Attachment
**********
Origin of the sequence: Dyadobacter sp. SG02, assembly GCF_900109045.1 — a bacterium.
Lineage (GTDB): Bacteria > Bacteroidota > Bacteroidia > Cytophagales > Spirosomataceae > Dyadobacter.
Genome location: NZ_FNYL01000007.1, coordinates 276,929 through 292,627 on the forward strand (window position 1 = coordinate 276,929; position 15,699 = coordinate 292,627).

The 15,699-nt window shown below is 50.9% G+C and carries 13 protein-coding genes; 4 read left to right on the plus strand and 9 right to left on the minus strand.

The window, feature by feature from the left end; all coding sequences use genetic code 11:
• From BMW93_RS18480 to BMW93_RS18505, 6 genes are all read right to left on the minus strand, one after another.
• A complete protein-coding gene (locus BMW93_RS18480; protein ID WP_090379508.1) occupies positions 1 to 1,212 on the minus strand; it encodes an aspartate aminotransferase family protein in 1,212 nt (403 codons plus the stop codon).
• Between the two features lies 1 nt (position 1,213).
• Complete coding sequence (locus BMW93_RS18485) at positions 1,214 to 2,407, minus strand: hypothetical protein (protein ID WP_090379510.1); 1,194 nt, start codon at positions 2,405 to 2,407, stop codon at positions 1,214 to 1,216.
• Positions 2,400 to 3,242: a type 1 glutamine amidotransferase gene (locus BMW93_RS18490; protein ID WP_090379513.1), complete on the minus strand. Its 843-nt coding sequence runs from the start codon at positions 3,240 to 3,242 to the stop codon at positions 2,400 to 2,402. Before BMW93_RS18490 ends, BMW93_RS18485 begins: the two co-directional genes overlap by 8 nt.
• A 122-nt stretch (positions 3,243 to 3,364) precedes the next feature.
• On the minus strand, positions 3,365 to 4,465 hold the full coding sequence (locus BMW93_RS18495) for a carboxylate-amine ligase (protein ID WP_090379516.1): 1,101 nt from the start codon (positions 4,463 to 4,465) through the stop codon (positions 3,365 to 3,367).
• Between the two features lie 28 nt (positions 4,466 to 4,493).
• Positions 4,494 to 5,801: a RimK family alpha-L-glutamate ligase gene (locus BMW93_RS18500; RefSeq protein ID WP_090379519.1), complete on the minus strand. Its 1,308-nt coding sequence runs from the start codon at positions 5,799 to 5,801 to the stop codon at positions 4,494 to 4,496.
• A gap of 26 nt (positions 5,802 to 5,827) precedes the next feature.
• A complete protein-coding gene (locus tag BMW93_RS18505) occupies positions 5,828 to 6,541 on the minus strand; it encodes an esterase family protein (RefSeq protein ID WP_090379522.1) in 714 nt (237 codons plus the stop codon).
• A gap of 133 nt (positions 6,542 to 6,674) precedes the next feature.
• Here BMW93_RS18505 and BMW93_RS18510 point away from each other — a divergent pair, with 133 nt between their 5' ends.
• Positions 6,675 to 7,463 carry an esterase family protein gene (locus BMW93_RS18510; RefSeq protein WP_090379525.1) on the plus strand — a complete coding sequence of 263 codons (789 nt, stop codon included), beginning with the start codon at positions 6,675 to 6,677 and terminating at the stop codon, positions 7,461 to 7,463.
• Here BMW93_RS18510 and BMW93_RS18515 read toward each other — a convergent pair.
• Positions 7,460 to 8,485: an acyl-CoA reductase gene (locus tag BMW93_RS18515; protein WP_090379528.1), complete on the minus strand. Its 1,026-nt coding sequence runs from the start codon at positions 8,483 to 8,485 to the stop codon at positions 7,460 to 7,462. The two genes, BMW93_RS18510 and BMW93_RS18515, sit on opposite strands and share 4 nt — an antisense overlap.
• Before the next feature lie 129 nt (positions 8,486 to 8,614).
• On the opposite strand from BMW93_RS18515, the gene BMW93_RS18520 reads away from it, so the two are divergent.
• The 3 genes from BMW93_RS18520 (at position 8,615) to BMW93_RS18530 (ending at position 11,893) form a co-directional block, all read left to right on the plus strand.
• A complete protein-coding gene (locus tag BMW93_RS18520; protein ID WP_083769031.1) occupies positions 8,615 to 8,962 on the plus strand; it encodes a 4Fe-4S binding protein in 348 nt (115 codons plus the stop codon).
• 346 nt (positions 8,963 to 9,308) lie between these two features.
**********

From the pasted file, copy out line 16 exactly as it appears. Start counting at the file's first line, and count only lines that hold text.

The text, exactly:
• A complete protein-coding gene (locus tag BMW93_RS18505) occupies positions 5,828 to 6,541 on the minus strand; it encodes an esterase family protein (RefSeq protein ID WP_090379522.1) in 714 nt (237 codons plus the stop codon).